Some readers of this book will remember the programming landscape around 1993, but others will be too young, so let me tell you a few things that I remember about that time:
We debated about whether garbage collection would ever be a practical alternative to manual memory management. (This was before Java.)
And we opined at length on whether static type systems with soundness guarantees were really worth all the effort, given their inherent mathematical limitations. (This was before most programmers had heard of Haskell or ML; even after Java came out a few years later, it would be a few years more before Java got generics.)
I’ve pointed to a few technologies that seemed debatable at the time but that programmers generally take for granted now. We didn’t get from 1993 to now by programmers suddenly buying into a set of abstract arguments put forward for each technology. Partly, it was a matter of hardware performance and software scale that changed the possibilities and trade-offs. Partly, it was a matter of more and more people trying each technology and finding themselves unwilling to go back.
The idea of a programming language that can be molded by its users—I like the phrase language extensibility—is almost as old as our oldest programming languages, given the history of macros in Lisp.
So why isn’t everyone already using macros to extend languages? Like garbage collection, macros may seem like a cool idea in principle, but with too much overhead to be practical (but with the overhead in program understanding, instead of program execution). Like first-class functions, macros add an extra dimension to code that may seem too mind-twisting for an average programmer. And like a type system, the theory behind hygienic macros may seem too daunting to be worth the extra guarantees that hygiene provides. Maybe so.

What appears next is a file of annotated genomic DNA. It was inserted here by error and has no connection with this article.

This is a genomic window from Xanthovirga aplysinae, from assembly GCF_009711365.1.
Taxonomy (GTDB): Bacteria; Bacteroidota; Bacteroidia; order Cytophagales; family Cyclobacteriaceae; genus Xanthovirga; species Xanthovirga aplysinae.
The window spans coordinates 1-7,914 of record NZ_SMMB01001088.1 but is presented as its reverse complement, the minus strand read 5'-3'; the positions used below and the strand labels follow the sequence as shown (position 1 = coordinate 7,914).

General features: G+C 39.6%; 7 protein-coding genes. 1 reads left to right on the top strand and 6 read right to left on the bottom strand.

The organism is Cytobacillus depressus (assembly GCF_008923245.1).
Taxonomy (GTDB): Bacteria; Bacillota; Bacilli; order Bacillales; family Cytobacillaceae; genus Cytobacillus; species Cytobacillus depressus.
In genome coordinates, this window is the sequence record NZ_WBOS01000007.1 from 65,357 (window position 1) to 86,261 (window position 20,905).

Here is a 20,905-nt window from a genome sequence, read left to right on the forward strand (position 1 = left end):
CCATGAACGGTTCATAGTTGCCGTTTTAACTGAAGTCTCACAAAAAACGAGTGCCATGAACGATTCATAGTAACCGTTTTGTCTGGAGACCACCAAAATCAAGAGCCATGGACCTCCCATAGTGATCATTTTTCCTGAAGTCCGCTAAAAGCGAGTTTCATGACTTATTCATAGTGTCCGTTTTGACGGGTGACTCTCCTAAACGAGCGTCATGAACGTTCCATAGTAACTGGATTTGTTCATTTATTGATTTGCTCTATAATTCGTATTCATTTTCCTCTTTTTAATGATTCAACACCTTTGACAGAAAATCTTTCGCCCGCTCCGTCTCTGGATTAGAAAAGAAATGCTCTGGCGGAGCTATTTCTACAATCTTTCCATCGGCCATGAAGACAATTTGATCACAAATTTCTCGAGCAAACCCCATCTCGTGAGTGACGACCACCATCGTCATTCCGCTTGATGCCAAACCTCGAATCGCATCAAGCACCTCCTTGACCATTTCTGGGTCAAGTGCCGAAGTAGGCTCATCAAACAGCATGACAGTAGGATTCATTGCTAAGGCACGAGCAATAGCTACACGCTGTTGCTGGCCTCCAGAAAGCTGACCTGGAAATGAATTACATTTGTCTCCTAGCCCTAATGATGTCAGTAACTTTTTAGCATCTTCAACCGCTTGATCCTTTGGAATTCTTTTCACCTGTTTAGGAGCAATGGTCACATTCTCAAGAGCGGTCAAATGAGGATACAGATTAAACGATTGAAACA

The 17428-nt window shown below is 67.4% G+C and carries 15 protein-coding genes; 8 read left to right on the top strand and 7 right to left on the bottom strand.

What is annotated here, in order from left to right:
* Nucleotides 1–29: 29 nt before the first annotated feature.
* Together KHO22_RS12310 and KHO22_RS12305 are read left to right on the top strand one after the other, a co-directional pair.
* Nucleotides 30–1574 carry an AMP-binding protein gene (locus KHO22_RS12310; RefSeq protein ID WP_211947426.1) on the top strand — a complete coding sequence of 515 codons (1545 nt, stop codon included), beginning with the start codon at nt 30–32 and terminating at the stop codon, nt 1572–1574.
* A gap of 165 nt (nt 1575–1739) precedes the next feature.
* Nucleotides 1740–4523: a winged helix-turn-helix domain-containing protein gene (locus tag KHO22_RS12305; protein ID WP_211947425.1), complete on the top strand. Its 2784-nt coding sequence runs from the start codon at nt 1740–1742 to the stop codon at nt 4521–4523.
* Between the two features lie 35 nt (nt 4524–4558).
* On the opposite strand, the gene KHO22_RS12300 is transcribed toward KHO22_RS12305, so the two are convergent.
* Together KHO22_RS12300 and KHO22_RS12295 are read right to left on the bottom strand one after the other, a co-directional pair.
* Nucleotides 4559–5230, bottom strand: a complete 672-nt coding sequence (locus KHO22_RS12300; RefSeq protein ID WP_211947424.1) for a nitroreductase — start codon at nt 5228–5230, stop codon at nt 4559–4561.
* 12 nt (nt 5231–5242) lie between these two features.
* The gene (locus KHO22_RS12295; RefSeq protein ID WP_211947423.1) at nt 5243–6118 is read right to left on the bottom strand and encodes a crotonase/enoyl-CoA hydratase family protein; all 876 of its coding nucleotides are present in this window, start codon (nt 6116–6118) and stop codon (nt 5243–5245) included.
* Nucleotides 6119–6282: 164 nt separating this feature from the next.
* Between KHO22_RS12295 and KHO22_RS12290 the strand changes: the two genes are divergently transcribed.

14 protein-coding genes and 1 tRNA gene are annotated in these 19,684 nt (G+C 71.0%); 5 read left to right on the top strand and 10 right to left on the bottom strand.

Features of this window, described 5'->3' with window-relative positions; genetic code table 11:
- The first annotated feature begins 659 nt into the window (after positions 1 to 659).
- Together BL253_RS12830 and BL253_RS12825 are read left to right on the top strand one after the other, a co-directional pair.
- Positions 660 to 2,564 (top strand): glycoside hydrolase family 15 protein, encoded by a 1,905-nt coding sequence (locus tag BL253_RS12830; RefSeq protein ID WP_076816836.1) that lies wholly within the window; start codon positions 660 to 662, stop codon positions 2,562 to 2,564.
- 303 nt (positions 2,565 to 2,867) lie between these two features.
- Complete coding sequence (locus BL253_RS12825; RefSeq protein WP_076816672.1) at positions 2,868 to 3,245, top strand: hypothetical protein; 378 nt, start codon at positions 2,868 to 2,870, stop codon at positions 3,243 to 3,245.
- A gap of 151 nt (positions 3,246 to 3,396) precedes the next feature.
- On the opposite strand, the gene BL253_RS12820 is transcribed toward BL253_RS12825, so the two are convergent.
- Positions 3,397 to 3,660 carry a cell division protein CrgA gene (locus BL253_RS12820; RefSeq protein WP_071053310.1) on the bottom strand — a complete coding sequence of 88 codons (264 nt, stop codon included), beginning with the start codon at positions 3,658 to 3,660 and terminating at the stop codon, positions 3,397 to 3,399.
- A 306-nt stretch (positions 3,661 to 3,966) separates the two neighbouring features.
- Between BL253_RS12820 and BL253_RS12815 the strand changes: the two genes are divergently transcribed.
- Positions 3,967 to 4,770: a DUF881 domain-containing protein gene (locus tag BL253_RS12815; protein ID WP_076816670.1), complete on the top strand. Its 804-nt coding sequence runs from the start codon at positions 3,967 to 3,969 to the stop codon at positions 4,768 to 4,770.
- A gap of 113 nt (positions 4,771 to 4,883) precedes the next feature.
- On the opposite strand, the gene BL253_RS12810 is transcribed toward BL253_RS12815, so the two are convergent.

But Beautiful Racket makes the case that the time for language extensibility has come. That’s why this book is important. It’s not an abstract argument about the benefits of macros or a particular style of macros. Instead, this book shows you, step by step, how to use Racket’s macro system on real problems and, as a result, get a feel for its benefits.
Whether you’re already convinced, or you’re skeptical about language extensibility and macros, the way to know for certain is to give it a try. I think you won’t want to go back.
Matthew Butterick communicates the joy that many of us feel when solving problems with extensible languages and with Racket-style macros. Beautiful Racket is an entertaining and uniquely organized book—and it gets to its point faster than you might realize. The author’s goal is to teach you to use Racket, but the very first “Racket” program starts #lang br/quicklang instead of #lang racket. So, as a reader of this book, you start out by using a custom programming language, and that’s exactly as it should be. Matthew Butterick has tried building his own languages, and he won’t go back, not even for the first page.
Matthew Flatt is a professor in the school of computing at the University of Utah, where he works on extensible programming languages, runtime systems, and applications of functional programming. He is one of the developers of the Racket programming language and a coauthor of the introductory programming textbook How to Design Programs (MIT Press, 2001).